Great to have had the opportunity to present SLC’s work at the three-day UK-Indonesia English Partnership Series, organised by the British Council Indonesia and the Department for International Trade (DIT) in Jakarta.
A core part of the event was to showcase British innovation in the sector, with a specific focus on technology and vocational language skills. SLC was selected to present our work in Medical English as an exemplar for how English for Specific Purposes (ESP) content and tuition can be designed and delivered using digital means.
Growth of ESP
The SLC presentation set the context by highlighting the growth of ESP as English has become the lingua franca across a wide range of industries from aviation to maritime to hospitality, as well as the language used to deliver a growing number of under- and post-graduate degree programmes at universities around the world.
Why Medical English?
We then focused in on Medical English, looking at why we wanted to work in the sector, highlighting the following:
- Impact - we were inspired by how learning impacts life outside the course - better patient care, the internationalisation of healthcare, and engagement in global research and discourse.
- Difficulty - we loved the opportunity to develop specialist expertise in an area considered impenetrable by many English teachers and writers.
The challenges of developing Medical English courses
We looked at the challenges of developing Medical English programmes, including:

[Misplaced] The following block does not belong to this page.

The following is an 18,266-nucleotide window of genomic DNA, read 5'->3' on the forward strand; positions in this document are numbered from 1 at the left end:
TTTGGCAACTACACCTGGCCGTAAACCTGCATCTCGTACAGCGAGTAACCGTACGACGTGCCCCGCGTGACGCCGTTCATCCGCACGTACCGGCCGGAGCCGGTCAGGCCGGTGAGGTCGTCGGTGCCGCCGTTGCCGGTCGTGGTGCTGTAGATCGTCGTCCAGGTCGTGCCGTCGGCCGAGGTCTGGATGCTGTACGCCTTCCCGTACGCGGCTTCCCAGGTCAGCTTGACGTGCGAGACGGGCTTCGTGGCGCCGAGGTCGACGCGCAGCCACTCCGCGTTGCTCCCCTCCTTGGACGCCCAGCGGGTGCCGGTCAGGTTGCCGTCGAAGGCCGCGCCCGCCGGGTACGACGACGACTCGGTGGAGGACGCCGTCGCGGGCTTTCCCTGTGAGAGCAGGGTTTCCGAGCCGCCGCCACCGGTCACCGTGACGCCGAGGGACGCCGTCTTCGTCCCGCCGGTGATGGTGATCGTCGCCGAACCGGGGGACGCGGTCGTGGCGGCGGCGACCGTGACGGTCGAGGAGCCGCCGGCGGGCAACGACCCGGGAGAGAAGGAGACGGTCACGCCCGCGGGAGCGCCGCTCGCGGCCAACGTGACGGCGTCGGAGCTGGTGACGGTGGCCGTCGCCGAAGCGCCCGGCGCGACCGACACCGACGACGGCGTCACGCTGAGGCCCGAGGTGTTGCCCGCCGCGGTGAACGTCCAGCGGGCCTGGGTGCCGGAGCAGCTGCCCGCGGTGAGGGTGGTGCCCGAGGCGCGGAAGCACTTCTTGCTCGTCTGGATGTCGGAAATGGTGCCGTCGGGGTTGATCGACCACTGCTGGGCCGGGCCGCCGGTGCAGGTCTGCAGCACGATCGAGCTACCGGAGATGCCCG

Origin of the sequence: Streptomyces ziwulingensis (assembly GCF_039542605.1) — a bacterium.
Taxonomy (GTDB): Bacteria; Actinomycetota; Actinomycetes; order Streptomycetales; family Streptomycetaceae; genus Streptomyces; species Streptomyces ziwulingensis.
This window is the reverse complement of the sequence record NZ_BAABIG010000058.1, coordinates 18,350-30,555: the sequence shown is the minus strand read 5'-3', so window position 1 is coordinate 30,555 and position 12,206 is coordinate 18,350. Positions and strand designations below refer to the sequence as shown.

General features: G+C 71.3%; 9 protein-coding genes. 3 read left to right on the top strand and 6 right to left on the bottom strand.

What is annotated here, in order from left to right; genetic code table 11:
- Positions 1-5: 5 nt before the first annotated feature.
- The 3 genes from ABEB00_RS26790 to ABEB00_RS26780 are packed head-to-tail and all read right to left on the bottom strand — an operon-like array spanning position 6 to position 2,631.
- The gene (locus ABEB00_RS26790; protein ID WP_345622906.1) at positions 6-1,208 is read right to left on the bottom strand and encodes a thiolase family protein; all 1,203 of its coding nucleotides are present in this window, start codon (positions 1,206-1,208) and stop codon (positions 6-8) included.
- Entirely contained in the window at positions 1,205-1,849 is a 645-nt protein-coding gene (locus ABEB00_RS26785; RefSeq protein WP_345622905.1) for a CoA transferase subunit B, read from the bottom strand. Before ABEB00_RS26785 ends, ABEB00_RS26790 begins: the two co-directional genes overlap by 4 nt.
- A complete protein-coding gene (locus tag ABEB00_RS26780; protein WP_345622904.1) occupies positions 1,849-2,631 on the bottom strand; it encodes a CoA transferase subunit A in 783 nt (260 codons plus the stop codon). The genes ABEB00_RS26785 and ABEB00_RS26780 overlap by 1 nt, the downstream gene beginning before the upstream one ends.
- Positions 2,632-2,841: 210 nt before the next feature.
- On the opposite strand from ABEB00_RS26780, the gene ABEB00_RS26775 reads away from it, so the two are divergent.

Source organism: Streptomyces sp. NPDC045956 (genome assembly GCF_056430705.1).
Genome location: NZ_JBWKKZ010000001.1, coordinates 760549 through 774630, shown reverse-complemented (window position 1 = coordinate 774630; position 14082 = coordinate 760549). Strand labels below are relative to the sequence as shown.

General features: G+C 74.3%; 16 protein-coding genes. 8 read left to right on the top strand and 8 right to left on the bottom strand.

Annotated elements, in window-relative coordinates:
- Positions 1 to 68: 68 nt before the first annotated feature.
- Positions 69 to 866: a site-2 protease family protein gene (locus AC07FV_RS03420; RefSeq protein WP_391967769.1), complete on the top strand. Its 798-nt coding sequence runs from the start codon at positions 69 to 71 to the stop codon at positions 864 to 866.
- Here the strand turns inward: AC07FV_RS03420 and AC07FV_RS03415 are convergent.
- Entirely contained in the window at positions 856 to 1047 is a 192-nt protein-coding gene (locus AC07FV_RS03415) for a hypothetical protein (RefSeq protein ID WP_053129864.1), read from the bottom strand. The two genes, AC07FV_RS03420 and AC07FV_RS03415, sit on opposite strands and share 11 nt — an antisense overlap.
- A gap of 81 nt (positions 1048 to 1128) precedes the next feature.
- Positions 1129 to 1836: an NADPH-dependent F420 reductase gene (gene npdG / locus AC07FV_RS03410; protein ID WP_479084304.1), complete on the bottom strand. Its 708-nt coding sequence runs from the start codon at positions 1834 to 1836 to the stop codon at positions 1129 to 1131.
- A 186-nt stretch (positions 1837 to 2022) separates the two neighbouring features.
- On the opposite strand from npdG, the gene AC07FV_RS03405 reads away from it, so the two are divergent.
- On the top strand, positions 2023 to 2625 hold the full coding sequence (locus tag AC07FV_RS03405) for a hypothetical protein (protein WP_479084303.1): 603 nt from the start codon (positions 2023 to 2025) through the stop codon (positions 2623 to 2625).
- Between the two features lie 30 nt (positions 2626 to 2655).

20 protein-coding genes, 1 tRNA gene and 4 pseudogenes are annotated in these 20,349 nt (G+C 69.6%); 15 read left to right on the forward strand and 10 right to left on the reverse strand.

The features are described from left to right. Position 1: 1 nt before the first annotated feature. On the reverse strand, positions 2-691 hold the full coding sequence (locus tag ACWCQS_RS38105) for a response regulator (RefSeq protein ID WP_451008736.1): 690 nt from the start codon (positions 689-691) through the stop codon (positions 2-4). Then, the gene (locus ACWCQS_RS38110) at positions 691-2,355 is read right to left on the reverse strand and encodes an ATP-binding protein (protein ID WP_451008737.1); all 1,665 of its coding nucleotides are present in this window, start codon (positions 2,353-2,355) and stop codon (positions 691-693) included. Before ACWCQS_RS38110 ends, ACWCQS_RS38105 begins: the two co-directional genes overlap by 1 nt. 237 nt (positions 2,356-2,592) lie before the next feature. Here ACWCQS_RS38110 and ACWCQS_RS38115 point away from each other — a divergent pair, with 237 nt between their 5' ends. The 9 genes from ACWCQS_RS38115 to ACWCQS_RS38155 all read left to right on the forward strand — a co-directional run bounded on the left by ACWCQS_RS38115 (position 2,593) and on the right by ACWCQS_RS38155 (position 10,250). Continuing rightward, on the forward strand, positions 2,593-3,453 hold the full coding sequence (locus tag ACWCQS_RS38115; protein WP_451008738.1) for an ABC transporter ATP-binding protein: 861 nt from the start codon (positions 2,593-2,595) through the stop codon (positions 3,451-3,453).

- How to get the content right
- How to work with different professions within healthcare
- How to work with students who work and study long and unpredictable hours
- How to keep content up to date in such as rapidly changing landscape
- How to support Medical English teachers
Addressing the challenges
We then analysed how these challenges have been addressed:
- Recruiting writers with professional experience as well as ELT expertise
- Developing materials for different professions and well as cross-sector
- Going online to create on-demand content that can be updated, customised and media-rich
- Developing an integrated teaching platform
- Using accreditation to quality assure the courses
Finally, we looked at some case studies:
- Combining content from different courses to create a specific course for nurses in a Vietnamese hospital group
- Developing an Anglo-Russian course with Russia’s biggest medical university
- Working with Health Education England and a local partner to train nurses in southern India to pass OET s part of the global engagement programme
- Working with RefuAid to train refugee doctors around the UK to pass OET so they can work in UK hospitals
We were in excellent company, presenting alongside Really English and FilmDoo Academy, two businesses also offering compelling, innovative programmes to the ELT sector.
We hope the presentation went well and look forward very much to building links with ELT institutions, medical universities and healthcare employers across Indonesia.